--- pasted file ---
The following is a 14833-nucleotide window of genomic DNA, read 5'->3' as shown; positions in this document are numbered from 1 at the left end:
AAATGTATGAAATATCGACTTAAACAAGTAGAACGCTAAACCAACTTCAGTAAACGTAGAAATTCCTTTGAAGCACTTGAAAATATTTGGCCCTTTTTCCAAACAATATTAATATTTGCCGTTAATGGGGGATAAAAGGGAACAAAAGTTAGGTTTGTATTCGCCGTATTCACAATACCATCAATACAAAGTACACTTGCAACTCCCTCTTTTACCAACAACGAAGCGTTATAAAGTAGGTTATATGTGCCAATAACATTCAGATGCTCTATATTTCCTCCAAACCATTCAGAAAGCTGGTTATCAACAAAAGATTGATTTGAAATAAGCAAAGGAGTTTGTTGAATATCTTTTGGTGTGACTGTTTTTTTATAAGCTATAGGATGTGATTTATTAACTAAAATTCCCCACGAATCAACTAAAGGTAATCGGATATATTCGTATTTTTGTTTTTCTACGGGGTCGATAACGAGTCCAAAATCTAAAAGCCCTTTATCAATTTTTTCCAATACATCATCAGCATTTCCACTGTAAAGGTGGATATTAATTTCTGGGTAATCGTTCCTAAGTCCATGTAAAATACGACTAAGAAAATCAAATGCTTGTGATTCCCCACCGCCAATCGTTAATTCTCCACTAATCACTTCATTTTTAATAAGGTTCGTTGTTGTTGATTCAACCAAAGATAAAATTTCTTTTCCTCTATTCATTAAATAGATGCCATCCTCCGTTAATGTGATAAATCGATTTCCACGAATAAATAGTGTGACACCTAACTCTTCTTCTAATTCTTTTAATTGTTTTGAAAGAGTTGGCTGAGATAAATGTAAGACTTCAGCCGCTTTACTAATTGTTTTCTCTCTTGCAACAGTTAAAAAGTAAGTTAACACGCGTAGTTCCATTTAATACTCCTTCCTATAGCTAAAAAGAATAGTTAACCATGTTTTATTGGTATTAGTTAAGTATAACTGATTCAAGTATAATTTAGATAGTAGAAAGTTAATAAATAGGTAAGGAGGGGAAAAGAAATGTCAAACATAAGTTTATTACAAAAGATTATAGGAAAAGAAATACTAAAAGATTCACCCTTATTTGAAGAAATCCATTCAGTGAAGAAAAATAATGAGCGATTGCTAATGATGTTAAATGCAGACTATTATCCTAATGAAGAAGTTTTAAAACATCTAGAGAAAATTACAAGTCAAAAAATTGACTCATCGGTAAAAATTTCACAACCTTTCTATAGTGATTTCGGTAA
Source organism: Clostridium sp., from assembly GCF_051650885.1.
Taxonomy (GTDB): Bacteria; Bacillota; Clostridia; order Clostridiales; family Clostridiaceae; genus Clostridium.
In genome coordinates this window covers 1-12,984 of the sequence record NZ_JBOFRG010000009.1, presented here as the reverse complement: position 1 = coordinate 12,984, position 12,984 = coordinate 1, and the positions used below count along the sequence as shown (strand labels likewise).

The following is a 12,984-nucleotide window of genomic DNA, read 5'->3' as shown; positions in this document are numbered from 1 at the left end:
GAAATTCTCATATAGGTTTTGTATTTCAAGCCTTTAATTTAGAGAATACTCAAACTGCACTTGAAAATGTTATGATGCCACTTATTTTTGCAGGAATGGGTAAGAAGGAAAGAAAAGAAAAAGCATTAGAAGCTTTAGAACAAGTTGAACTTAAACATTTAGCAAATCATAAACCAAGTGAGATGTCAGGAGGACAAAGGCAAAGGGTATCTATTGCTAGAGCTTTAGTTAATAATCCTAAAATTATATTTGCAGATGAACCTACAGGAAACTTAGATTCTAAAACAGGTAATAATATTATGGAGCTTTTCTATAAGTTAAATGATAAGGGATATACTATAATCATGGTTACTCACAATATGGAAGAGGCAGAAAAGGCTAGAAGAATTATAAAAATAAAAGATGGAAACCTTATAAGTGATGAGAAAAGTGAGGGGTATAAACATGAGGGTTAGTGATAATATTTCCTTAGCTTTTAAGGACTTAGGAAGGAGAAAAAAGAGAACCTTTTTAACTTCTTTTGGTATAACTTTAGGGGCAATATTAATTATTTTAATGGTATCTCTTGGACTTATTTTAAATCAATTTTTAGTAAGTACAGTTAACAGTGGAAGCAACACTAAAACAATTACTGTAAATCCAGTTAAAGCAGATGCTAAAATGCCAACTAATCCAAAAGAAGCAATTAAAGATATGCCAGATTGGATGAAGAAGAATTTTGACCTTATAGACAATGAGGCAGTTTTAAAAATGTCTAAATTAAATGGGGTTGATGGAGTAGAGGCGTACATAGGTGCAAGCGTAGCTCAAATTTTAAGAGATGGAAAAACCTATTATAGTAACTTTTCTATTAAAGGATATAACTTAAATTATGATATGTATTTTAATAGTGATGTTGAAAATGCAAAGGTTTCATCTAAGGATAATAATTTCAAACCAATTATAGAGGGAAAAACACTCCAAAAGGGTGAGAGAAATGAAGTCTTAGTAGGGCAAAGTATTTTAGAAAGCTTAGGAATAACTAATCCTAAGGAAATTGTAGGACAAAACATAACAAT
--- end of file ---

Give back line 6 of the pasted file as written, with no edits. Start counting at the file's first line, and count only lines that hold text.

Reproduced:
The following is a 12,984-nucleotide window of genomic DNA, read 5'->3' as shown; positions in this document are numbered from 1 at the left end: